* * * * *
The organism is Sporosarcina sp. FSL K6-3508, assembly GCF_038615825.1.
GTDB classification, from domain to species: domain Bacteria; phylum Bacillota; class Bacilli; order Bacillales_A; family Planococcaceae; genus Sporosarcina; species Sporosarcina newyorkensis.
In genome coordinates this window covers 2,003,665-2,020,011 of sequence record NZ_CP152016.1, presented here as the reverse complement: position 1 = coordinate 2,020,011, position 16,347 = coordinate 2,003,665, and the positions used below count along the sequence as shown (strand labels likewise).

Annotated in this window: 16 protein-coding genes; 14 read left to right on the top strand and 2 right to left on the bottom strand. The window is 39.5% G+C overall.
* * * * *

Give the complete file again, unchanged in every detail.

The organism is Sporosarcina sp. FSL K6-3508, assembly GCF_038615825.1.
GTDB classification, from domain to species: domain Bacteria; phylum Bacillota; class Bacilli; order Bacillales_A; family Planococcaceae; genus Sporosarcina; species Sporosarcina newyorkensis.
In genome coordinates this window covers 2,003,665-2,020,011 of sequence record NZ_CP152016.1, presented here as the reverse complement: position 1 = coordinate 2,020,011, position 16,347 = coordinate 2,003,665, and the positions used below count along the sequence as shown (strand labels likewise).

Annotated in this window: 16 protein-coding genes; 14 read left to right on the top strand and 2 right to left on the bottom strand. The window is 39.5% G+C overall.